I have come to the conclusion that there is nothing held sacred anymore in this world of endlessly growing consumption, fueled by the greed of a minority and their pursuit of wealth by any means.
Many of you may not have heard what the Welsh Government and Powys are now planning for us, the people of Breconshire and Radnorshire. Their ‘further focussed changes’ (October 2016) development plan threatens our familiar and beloved landscapes of Abergwesyn Common, the Begwns, Pant-y-llyn Hill, Merthyr Cynog, Drum Ddu, also, the hills around Llandegley, Abbey-cwm-hir, Hirnant – all now designated ‘Local Search Areas’ for wind development.
Oh, and if that were not bad enough, great swathes of our hillsides will be obliterated by solar ‘parks’ – solar ‘Local Search Areas’ reach from one side of the county to the other below Newtown. Nantmel, Llanbister, and Aberedw will be encircled – vast acres of hillside will be covered with industrial scale solar panels. If the developers get their way, not one among us will be unaffected by such changes. Let’s face it, people don’t come to live here or remain here, or holiday here for the weather. They are here, mainly, out of love for our beautiful, wild spaces with their kites, buzzards, curlews and skylarks and the quiet, rural way of life.
In addition to the decimation of our landscapes via turbines and solar panels with all the associated damage to wildlife, bird-life, habitat and human well-being, there will come the disruption to our roads, massive transportation lorries, tracks across our hilltops, pylons – in short, the wholesale industrialisation and rape of our beautiful, wild and green spaces.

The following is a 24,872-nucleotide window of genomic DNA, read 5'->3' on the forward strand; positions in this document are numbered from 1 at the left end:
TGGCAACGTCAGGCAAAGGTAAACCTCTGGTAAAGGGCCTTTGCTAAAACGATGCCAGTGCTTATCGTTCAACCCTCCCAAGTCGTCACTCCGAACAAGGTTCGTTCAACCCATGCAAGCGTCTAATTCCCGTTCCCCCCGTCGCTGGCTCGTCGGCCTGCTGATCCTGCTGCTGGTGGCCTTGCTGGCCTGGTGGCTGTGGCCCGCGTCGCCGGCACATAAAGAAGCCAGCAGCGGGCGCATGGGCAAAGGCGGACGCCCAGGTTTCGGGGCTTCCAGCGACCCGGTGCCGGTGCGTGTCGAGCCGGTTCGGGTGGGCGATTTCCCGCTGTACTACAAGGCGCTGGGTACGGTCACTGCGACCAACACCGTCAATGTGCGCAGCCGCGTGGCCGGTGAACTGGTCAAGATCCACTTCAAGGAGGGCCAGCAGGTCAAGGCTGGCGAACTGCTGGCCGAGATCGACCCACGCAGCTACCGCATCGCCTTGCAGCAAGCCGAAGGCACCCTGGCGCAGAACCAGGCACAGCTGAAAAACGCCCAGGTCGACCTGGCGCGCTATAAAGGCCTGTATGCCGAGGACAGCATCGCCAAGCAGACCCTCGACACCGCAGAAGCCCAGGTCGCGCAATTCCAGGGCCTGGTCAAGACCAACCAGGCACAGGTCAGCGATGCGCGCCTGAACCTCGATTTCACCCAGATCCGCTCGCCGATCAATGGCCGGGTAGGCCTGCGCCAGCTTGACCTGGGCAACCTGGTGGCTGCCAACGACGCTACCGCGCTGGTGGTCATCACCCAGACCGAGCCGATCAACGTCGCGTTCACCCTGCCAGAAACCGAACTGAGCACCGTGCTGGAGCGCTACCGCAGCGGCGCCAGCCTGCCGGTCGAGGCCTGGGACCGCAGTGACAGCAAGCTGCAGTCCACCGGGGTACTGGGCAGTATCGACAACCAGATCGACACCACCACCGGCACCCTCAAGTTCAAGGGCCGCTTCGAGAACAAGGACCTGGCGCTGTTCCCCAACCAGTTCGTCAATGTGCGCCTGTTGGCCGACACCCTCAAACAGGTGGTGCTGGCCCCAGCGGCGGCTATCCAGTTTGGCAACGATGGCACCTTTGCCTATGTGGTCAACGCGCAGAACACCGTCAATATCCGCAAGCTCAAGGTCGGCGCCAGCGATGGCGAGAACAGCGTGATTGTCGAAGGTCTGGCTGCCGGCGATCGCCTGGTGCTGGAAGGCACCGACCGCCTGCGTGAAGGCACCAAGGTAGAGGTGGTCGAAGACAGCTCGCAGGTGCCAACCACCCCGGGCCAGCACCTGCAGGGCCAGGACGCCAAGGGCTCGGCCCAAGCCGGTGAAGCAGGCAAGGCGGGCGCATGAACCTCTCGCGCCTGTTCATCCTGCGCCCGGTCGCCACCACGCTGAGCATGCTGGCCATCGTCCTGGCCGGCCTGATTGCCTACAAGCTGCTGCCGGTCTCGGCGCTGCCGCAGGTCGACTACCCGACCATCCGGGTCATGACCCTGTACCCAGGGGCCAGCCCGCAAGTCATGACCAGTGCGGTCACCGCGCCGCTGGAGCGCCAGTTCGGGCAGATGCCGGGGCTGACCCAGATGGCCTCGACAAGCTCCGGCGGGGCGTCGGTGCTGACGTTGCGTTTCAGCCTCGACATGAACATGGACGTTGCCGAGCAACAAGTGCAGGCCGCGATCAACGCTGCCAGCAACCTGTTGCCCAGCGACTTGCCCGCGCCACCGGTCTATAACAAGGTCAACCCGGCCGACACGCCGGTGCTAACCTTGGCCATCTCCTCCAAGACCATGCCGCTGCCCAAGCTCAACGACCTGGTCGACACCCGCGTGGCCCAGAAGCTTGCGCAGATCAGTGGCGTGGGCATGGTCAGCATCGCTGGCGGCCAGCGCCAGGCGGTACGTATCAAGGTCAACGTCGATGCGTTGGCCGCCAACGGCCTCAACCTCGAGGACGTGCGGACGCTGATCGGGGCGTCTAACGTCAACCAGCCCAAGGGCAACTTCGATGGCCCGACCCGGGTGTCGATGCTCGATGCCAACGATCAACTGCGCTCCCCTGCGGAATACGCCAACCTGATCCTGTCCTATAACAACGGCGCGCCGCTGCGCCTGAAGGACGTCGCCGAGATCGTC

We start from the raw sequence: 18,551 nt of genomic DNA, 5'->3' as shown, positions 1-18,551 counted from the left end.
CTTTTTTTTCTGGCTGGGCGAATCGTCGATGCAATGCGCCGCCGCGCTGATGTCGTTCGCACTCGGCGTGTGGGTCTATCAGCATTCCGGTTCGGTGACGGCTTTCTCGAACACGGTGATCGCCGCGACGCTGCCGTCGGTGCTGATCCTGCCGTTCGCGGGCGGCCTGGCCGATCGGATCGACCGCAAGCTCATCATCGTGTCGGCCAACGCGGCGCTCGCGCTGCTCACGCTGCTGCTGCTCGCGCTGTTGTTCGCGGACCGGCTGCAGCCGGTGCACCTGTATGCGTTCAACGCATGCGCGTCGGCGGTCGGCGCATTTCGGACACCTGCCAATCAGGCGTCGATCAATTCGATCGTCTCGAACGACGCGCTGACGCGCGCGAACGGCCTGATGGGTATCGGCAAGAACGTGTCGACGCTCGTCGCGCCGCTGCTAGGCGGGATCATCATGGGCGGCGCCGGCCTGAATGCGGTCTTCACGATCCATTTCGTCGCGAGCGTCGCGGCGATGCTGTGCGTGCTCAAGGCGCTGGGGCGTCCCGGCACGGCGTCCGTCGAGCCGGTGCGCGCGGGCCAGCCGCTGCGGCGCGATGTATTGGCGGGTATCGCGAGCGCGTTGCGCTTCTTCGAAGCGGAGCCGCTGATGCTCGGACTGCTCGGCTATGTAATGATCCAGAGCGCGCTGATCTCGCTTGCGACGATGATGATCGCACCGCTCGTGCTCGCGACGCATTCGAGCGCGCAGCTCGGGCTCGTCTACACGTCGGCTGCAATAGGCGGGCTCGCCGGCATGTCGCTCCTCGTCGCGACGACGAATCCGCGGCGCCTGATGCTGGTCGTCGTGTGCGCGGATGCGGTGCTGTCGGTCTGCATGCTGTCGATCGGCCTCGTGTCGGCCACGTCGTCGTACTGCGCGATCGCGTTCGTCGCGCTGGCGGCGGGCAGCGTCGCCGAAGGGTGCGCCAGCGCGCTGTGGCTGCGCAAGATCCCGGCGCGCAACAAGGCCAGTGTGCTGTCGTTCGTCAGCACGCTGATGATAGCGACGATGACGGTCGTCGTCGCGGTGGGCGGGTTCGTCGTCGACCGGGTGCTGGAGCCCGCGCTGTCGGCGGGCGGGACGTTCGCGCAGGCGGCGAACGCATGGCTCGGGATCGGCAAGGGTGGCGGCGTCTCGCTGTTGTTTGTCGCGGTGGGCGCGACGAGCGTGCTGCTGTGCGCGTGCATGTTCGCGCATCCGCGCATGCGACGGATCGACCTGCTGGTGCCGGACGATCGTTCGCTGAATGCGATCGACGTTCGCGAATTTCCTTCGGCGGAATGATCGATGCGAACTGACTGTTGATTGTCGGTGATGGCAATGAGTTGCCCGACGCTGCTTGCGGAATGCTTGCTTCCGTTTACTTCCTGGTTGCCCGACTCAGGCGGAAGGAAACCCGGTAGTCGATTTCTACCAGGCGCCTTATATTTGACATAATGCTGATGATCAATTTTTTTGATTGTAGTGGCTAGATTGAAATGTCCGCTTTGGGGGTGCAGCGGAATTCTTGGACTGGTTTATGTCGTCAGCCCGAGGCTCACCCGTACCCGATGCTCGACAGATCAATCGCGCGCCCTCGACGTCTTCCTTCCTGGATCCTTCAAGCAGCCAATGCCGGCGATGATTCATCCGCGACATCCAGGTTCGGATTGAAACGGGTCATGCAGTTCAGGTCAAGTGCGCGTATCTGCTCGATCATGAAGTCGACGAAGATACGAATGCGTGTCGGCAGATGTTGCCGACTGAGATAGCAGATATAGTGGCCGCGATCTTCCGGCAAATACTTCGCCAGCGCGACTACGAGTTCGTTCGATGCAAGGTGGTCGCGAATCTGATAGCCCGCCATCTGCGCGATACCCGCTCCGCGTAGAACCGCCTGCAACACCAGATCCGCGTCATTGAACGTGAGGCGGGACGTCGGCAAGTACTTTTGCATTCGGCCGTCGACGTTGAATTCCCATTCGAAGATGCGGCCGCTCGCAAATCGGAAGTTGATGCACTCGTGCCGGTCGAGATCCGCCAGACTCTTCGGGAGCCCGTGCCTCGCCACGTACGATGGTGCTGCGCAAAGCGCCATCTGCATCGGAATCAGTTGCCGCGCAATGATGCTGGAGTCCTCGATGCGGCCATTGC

The people of Breconshire have had so much taken from them over the years; glorious Eppynt taken by the military; our water polluted and wildlife and birds robbed of thousands of acres of moorland habitat, planted by the Forestry Commission; whole communities uprooted and valleys flooded to provide water for others, not ourselves. And now, are we to have the best of what we have left desecrated to line the coffers of the main beneficiaries – a handful of landowners selling us out and the multi-billion pound companies who would smother every Welsh hillside with their giant monstrosities for their own gain?
When considering the human costs, let us not forget that it is not only the unspoiled beauty and tranquility of these landscapes that will be lost to us. Our unchanged landscapes inherently represent our heritage, our identity, and our history. Rob us of our familiar landscapes and you rob us of an essential part of those vital things which give our lives meaning and continuity. Our lives will be the poorer in many more ways if we allow this to happen. We will suffer a psychological disconnect between the past and the present when our inter-generational connections to the landscape are severed.
I am sickened by the relentless march of what some call ‘progress’ which tramples all in its wake. I belong to a generation who I’m ashamed to say has done more damage to this planet in fifty years than all the generations who have gone before.Vast areas of our oceans are now littered with plastic and this littering of our landscapes with the proliferation of wind farms across this fabulous county is spectacular visible evidence of escalating human greed on a scale hitherto unknown. Do I care about the environment? Yes, I do. Do I care about carbon emissions? Yes, I do. Do I believe these hulking, inefficient, unreliable turbines are a cure for the disease? I do not.